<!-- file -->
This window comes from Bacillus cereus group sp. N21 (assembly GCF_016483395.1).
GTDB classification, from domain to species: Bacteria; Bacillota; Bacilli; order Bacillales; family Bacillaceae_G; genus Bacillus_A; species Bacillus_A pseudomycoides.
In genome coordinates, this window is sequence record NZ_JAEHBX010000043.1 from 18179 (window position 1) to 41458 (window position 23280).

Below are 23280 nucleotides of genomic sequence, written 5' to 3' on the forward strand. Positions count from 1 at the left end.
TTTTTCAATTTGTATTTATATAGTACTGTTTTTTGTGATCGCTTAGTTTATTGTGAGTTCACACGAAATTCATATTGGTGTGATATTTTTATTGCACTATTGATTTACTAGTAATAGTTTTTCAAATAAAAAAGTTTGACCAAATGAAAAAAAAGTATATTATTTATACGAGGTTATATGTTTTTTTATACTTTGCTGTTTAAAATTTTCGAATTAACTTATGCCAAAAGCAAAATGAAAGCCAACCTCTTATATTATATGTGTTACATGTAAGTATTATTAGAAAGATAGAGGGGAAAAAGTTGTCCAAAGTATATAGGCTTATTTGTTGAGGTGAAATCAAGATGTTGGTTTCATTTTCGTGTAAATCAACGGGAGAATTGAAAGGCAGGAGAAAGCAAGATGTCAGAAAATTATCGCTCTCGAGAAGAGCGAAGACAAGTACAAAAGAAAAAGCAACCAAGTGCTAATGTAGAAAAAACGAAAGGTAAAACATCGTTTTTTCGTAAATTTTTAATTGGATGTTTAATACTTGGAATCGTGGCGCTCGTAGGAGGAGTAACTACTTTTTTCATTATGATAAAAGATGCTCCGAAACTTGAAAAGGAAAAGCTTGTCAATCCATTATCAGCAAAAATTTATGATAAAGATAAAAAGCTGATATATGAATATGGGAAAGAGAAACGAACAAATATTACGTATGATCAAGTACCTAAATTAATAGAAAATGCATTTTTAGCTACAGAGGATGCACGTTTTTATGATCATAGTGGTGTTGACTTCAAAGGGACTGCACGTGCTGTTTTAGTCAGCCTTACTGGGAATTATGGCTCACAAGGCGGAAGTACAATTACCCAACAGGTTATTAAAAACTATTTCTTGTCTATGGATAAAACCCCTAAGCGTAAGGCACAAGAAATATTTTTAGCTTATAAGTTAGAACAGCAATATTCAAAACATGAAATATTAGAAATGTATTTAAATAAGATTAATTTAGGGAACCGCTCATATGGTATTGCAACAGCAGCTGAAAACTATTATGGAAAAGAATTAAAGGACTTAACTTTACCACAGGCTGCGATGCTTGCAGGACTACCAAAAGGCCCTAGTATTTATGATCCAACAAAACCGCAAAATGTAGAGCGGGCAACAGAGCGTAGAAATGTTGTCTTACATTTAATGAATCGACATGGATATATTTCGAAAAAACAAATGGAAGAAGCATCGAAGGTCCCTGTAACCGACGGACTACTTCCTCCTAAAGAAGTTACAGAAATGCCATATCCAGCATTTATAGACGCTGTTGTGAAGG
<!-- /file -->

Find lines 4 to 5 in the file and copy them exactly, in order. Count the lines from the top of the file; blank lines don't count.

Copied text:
Below are 23280 nucleotides of genomic sequence, written 5' to 3' on the forward strand. Positions count from 1 at the left end.
TTTTTCAATTTGTATTTATATAGTACTGTTTTTTGTGATCGCTTAGTTTATTGTGAGTTCACACGAAATTCATATTGGTGTGATATTTTTATTGCACTATTGATTTACTAGTAATAGTTTTTCAAATAAAAAAGTTTGACCAAATGAAAAAAAAGTATATTATTTATACGAGGTTATATGTTTTTTTATACTTTGCTGTTTAAAATTTTCGAATTAACTTATGCCAAAAGCAAAATGAAAGCCAACCTCTTATATTATATGTGTTACATGTAAGTATTATTAGAAAGATAGAGGGGAAAAAGTTGTCCAAAGTATATAGGCTTATTTGTTGAGGTGAAATCAAGATGTTGGTTTCATTTTCGTGTAAATCAACGGGAGAATTGAAAGGCAGGAGAAAGCAAGATGTCAGAAAATTATCGCTCTCGAGAAGAGCGAAGACAAGTACAAAAGAAAAAGCAACCAAGTGCTAATGTAGAAAAAACGAAAGGTAAAACATCGTTTTTTCGTAAATTTTTAATTGGATGTTTAATACTTGGAATCGTGGCGCTCGTAGGAGGAGTAACTACTTTTTTCATTATGATAAAAGATGCTCCGAAACTTGAAAAGGAAAAGCTTGTCAATCCATTATCAGCAAAAATTTATGATAAAGATAAAAAGCTGATATATGAATATGGGAAAGAGAAACGAACAAATATTACGTATGATCAAGTACCTAAATTAATAGAAAATGCATTTTTAGCTACAGAGGATGCACGTTTTTATGATCATAGTGGTGTTGACTTCAAAGGGACTGCACGTGCTGTTTTAGTCAGCCTTACTGGGAATTATGGCTCACAAGGCGGAAGTACAATTACCCAACAGGTTATTAAAAACTATTTCTTGTCTATGGATAAAACCCCTAAGCGTAAGGCACAAGAAATATTTTTAGCTTATAAGTTAGAACAGCAATATTCAAAACATGAAATATTAGAAATGTATTTAAATAAGATTAATTTAGGGAACCGCTCATATGGTATTGCAACAGCAGCTGAAAACTATTATGGAAAAGAATTAAAGGACTTAACTTTACCACAGGCTGCGATGCTTGCAGGACTACCAAAAGGCCCTAGTATTTATGATCCAACAAAACCGCAAAATGTAGAGCGGGCAACAGAGCGTAGAAATGTTGTCTTACATTTAATGAATCGACATGGATATATTTCGAAAAAACAAATGGAAGAAGCATCGAAGGTCCCTGTAACCGACGGACTACTTCCTCCTAAAGAAGTTACAGAAATGCCATATCCAGCATTTATAGACGCTGTTGTGAAGG